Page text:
- Part 1: The fighter from the Philippines
- Part 2: The paratrooper from Sydney
- Part 3: The Golani soldier from Casablanca
Three weeks before Passover, L'via Wiesinger, a resident of New Jersey, received a phone call from her son, Yoni, who is serving in the IDF as a lone soldier. "Mom," he told her, "Don't be sad, but I'm not coming for the Passover seder this year."
When speaking to her son she tried to be a hero, but when the call was over she poured her heart out on the Facebook page "Mothers of Chayalim Bodedim (Lone Soldiers)", a secret group where mothers share their stories, feelings, pride and fears. "Vent: Yoni just started his 3rd year of service," she wrote. "He's supposed to get one month off in the US per year as a lone soldier. He asked several months ago for a month to come home for Pesach and was just denied all of it. I miss my kid, he has not been home for Pesach in 7 years...anyway, he's where he is needed most. And that's a blessing for us all. Ok, I'm done with my rant."
Comforting responses soon followed in the thread. "Sorry. Thinking about you," "That's rotten," "It sure is frustrating, know you are not alone", and more. One even suggested, "Maybe you could take this matter higher up in the army?"
All the while, L'via did not know that a small top-secret operation was being carried out behind her back. And so it was that two and half weeks later, three days before the Seder, Sgt. Yoni Weisinger and I, an Israeli journalist, hid in the bushes of a house in the township of Teaneck, New Jersey. It was 7:30am, and to make sure that the family members would be awake and dressed, the family's rabbi called earlier and asked to come with his son for an "emergency lice check". It turns out that L'via, among other things, is a professional lice specialist. In retrospect L'via would say that she couldn't understand why the child couldn't be checked at school, but when the rabbi makes a request like that, one obliges. And for the esteemed rabbi's visit, not being just any frazzled mom early in the morning, L'via made sure that she was fully dressed. And just then, we banged on the door.
"I think my mother will be shocked when she sees me. It's going to be funny. Maybe she and my sisters will cry from emotion," Yoni projected before the meeting. His mother L'via, still tired from the late night Passover cleaning the night before, opened the door. Standing in front of her was her son Yoni, a tank loader in the Armored Corps of the IDF, in full uniform.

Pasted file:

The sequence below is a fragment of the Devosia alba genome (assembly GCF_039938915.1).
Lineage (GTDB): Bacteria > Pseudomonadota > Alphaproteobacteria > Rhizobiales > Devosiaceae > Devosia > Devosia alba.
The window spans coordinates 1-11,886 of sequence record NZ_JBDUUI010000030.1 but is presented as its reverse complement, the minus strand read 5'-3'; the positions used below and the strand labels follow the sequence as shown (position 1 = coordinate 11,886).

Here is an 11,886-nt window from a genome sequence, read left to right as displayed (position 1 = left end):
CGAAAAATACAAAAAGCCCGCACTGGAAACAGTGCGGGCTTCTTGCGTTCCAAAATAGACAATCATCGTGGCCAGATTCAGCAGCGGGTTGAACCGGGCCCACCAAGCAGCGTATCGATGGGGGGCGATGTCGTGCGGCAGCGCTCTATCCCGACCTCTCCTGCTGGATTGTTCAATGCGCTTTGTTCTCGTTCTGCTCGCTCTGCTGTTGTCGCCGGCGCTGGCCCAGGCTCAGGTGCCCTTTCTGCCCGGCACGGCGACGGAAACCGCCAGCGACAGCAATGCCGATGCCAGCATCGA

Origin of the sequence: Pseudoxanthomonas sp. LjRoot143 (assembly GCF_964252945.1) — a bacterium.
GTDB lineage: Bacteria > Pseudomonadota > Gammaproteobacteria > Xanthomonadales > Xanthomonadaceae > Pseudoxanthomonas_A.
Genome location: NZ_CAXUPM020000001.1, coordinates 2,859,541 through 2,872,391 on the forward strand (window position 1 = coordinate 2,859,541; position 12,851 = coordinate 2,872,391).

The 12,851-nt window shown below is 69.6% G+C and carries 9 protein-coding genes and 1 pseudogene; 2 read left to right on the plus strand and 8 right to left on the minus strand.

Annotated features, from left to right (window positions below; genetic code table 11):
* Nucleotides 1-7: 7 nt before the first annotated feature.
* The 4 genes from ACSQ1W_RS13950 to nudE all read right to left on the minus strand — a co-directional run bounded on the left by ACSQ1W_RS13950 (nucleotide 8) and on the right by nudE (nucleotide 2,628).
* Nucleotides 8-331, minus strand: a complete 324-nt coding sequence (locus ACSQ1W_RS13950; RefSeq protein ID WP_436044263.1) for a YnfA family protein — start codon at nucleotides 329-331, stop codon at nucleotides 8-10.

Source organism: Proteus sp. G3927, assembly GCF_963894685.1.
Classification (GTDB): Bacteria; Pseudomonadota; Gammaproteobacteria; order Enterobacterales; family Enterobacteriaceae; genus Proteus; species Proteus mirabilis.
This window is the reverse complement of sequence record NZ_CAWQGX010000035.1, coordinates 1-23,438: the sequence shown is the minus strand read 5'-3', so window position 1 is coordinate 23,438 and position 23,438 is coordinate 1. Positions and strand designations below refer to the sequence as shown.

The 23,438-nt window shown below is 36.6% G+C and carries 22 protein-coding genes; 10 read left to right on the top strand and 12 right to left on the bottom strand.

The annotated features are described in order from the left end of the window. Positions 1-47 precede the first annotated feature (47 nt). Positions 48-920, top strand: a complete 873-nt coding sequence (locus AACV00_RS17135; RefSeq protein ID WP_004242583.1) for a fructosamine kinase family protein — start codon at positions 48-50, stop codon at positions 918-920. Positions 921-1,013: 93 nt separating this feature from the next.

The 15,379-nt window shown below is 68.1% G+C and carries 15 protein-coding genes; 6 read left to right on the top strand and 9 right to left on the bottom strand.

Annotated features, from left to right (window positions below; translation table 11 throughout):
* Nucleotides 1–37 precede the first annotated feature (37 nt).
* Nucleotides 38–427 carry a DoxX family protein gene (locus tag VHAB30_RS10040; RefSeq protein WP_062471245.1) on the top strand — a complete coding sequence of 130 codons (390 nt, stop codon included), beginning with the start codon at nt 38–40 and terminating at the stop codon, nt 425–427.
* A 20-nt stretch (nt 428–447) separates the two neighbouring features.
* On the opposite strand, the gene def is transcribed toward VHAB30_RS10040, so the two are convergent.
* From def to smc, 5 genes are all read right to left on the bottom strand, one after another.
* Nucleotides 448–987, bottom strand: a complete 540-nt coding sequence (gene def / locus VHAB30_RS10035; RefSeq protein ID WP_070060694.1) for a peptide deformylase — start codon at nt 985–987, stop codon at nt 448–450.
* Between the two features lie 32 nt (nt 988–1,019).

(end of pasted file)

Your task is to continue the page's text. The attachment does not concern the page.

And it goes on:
There was a long moment of silence. L'via hid her face in her hands, full of emotion, and then opened her hands as if to check if she was dreaming, if it was really real, really her son. Then a scream was heard: "It's Yoni!" The scream shook the house and her 8-year-old daughter Batya came running, screaming excitedly, followed by Yoni's father Charlie and sister Tali, 18, still in her pajamas, along with the family dog, Cupcake. All were in complete shock as they ran to hug Yoni.
Seven years had passed since Yonatan left the house in New Jersey and moved to Israel. He was then 15, a boy who from a young age dressed up as an Israeli soldier every chance he got, and the only difference from one Purim costume to another year's costume was the division: one year Paratroopers, next Golani. Surprisingly, he never thought about the Armored Corps.
And there was another significant milestone along the way. At the age of four, he received, along with all the other children in his class, a mission: to find out the meaning of his name. "Mom said that when she was nine years old, Operation Thunderbolt took place, in which Lt. Col. Yoni Netanyahu was killed. She decided then that her son would be named after him and never forgot her intention. My older brothers, 25-year-old twins, were called Zev and Akiva out of family obligations and so it was that I was granted the privilege to be named Yoni. From the moment I heard about it, I started reading all the books and watching all the movies about the operation and Yoni Netanyahu, and I was hooked. From that moment on, I dreamed of becoming an Israeli soldier."
As long as his admiration for Netanyahu was expressed by book reading, it was okay by Charlie and L'via Weisinger—he's in advertising and marketing, and she's a registered nurse and professional baker. But when Yoni announced at the age of 14 that he planned to make aliyah, to attend high school in Israel and then to be a soldier, that was a different story.